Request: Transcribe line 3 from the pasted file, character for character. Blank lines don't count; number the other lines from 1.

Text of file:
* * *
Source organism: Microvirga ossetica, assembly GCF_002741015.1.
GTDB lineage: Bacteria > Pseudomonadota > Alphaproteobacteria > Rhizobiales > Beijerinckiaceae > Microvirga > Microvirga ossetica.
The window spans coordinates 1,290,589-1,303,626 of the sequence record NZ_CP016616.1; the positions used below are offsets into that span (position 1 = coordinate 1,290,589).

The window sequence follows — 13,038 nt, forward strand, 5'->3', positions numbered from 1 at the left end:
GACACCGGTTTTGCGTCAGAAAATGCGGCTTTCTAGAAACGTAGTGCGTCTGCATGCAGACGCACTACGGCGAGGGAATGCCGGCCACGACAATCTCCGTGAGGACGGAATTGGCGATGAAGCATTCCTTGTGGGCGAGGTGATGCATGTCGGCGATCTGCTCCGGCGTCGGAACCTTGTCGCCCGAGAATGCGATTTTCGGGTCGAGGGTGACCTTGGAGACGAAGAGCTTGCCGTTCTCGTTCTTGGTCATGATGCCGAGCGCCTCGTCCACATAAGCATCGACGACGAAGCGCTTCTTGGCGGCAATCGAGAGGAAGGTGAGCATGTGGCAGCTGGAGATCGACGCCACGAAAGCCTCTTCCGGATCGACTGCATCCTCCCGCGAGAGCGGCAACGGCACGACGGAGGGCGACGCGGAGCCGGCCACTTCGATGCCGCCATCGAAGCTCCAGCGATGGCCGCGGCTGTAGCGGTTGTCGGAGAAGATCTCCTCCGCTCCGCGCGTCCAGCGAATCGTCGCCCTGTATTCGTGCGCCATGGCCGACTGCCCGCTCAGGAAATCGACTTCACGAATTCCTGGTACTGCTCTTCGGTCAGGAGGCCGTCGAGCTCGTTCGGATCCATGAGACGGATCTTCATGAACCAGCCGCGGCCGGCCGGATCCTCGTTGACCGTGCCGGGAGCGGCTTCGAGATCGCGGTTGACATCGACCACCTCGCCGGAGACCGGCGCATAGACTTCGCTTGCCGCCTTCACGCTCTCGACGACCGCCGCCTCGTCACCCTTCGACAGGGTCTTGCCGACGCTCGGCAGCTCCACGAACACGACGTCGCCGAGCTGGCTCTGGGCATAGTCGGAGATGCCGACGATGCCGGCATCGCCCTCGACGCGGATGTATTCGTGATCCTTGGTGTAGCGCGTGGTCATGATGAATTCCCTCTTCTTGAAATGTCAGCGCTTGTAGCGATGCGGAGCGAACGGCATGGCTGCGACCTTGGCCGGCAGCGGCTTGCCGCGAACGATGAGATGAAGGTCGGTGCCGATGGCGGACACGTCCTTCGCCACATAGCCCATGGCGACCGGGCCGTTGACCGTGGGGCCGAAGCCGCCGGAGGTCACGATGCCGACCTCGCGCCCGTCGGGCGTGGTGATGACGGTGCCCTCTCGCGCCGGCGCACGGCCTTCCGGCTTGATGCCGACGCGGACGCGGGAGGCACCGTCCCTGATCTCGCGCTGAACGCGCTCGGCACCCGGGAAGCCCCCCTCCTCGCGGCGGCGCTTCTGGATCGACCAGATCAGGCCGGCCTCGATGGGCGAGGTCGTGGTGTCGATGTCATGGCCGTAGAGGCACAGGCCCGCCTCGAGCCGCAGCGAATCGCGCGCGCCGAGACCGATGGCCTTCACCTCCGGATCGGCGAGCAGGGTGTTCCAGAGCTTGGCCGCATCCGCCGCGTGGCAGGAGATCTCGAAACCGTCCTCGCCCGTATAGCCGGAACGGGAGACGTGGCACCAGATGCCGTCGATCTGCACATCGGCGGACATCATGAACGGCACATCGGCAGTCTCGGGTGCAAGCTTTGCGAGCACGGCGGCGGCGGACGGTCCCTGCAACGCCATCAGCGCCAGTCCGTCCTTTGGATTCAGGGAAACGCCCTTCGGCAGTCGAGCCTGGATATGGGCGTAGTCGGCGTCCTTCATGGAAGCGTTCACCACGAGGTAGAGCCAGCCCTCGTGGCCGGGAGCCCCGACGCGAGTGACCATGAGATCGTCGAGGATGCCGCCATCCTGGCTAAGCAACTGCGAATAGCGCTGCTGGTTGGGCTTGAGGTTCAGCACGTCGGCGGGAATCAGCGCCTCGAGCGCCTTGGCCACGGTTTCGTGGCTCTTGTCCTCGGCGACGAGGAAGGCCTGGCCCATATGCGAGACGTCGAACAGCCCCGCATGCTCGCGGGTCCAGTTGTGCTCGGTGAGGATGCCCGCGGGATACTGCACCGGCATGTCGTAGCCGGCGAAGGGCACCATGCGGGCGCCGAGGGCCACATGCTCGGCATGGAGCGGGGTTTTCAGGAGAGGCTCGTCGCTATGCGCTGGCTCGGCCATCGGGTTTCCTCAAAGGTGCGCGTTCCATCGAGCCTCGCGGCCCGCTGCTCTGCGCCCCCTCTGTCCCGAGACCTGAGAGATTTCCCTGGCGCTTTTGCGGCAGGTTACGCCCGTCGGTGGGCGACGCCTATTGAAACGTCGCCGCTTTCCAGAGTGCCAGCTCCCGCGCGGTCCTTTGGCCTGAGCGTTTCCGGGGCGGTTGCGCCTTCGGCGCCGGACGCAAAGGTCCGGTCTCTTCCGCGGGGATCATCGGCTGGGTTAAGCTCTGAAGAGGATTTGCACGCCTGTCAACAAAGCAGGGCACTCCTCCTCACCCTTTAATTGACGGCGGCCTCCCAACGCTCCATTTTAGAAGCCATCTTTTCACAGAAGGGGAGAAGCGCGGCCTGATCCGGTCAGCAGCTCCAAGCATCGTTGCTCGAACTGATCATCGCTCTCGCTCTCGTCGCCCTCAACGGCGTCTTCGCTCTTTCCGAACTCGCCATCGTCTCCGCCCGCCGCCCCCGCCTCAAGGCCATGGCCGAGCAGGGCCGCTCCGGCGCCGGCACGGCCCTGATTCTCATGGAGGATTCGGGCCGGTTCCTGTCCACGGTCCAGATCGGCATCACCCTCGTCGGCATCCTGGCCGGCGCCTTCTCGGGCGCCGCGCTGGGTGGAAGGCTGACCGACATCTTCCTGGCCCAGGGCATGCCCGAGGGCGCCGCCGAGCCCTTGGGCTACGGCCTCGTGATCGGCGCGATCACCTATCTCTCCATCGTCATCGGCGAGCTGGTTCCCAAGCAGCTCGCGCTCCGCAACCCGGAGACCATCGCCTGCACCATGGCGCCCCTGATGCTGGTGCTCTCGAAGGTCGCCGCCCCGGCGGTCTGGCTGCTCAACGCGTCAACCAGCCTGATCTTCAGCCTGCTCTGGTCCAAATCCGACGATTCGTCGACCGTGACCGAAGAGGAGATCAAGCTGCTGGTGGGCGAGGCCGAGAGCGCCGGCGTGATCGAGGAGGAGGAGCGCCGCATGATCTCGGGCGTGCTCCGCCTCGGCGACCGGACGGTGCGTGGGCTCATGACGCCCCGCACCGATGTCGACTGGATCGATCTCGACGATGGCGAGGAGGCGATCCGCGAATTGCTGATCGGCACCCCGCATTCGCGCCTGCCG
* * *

The window spans coordinates 1,290,589-1,303,626 of the sequence record NZ_CP016616.1; the positions used below are offsets into that span (position 1 = coordinate 1,290,589).